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Google’s Big 4 Ranking Algorithms

SEO is definitely not dead.

Jon Paterson

Lab Engineer, Barclays

02/12/2018

Google can really determine the difference between a website that should be ranked vs one that shouldn’t and its doing this every second of everyday. Back in the days we as geeks were able to do a lot of rank manipulation tactics to increase keyword positions in search results. Today Google uses its collection of algorithms, machine learning and AI to find and display relevant pages of web results that match mine or your search query. As a business starting out or growing a true understanding of how Google works can kickstart your website traffic and see others left behind. The trick is understanding how and why Google chooses to rank websites, now this isn’t tricking Google to rank your site, this is knowing what it wants and making sure it all there.

So what is a search algorithm?

It’s a process like a set of rules used by search engines to determine the significance of a web page. Algorithms filter, digest and evaluate web pages to ensure search results match a user’s search query.

So let’s talk about 4 of Googles most-important ranking algorithms and what you can do to get in their good side, don’t just think there is 4 there are over 200 ranking factors that are examined over a wide range of sophisticated algorithms and machine learning programs to give your website a score but these 4 will get you in the right place to start.

As the internet has exploded in size, Google has had to become a data filtering machine, delivering results that match mine and your searches, processing in excess of 3.5 billion searches every day.  This should make it clear to you now that taking the time to read up and impress the algorithms is going to make you grow.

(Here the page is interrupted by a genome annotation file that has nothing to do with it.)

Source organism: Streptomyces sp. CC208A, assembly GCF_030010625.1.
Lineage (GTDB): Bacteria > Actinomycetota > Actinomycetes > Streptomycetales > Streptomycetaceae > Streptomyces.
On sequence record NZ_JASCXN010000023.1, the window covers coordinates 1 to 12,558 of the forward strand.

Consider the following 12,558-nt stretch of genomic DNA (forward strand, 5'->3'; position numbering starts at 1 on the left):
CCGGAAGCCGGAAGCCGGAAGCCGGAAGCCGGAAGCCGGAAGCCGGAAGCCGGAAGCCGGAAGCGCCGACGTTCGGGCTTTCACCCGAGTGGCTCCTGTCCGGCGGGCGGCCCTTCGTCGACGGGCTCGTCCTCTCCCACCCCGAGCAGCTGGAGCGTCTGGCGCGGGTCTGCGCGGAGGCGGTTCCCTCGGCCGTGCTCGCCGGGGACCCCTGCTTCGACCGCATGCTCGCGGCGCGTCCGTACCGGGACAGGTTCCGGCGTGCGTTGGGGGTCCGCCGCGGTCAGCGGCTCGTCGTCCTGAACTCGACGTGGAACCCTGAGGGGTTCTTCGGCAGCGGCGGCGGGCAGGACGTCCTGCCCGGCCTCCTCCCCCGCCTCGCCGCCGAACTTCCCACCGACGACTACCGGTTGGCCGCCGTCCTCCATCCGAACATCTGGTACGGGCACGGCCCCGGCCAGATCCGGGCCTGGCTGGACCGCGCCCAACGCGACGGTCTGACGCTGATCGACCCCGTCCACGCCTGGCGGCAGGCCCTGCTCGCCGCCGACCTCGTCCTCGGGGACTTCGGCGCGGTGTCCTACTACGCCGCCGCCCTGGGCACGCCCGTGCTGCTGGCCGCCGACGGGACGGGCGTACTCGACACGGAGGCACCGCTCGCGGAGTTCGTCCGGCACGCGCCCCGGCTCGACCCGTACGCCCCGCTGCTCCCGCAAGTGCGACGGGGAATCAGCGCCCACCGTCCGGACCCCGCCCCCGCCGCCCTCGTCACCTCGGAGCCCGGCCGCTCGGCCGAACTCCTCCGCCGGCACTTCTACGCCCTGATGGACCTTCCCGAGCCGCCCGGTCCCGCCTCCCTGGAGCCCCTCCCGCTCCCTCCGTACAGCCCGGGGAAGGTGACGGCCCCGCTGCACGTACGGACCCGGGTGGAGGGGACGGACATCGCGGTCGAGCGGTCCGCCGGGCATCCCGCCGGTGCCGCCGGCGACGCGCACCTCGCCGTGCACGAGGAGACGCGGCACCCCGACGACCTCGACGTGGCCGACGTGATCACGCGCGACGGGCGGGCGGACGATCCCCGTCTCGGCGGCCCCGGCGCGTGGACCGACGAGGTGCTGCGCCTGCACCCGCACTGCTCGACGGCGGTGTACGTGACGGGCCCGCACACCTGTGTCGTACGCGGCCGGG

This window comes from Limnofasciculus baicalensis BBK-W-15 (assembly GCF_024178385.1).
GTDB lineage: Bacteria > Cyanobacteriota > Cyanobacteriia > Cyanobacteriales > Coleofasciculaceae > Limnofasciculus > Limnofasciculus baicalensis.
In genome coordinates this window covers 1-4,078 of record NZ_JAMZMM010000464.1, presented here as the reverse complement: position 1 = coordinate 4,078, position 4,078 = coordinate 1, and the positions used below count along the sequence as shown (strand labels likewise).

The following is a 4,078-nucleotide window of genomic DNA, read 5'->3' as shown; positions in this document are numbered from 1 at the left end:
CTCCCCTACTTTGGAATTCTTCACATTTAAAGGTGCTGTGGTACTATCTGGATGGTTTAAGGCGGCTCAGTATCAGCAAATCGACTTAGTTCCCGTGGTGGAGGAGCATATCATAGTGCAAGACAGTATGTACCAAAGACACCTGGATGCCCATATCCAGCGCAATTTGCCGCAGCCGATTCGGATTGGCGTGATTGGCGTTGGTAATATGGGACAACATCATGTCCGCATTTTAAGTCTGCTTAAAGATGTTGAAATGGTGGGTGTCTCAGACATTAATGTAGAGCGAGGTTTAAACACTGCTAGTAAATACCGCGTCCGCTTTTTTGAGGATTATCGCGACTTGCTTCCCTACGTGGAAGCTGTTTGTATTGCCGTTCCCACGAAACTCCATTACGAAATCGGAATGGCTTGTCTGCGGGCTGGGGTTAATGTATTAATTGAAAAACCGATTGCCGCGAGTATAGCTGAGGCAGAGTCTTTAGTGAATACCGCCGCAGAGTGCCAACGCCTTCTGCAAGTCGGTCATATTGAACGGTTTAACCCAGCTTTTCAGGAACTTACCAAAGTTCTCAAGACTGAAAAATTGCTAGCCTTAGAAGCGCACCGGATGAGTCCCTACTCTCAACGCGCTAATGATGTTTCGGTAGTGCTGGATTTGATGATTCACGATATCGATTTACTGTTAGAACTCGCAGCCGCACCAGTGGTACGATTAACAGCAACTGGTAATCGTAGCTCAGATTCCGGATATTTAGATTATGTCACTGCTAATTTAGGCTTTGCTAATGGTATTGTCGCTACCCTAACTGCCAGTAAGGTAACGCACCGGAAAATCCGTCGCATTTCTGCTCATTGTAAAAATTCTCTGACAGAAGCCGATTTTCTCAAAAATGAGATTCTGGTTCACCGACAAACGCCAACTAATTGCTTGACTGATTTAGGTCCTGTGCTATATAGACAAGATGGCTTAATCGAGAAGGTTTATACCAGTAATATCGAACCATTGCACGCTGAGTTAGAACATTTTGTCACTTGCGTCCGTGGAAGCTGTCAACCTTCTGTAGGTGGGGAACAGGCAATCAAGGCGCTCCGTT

Pigeon algorithm 

Pigeon is all about local results. This is where you need to get on Google My Business and get listed in some trusted online local directories such as Yelp.

So creating content for Pigeon is all about text and imagery that is distinctively associated with your location. Pigeon was spotted in August 2013, Prior to this Google’s local search results were pretty rubbish.

How to make sure you don’t get on the wrong side of Pigeon

Pigeon takes more notice of local directory listings, reviews and local reputation when ranking results, but make sure this is real and it can tell!!

Panda algorithm 

Panda reads and digests information. To win over Panda create content that answers user search queries and never copy from others. Grab Panda’s attention with long-form content that’s ten times better than the competition but doesn’t bulk pages out with rubbish if there’s no need. First seen in Feb 2011, and ranking a webpage based on a range of quality criteria which is mainly focused around content and regularly updated. SO UPDATE AND BLOG OFTEN. Panda likes to see quality content that is uniquely written. Pages with high-quality content that answers mine and your search questions will be rewarded with higher ranking positions.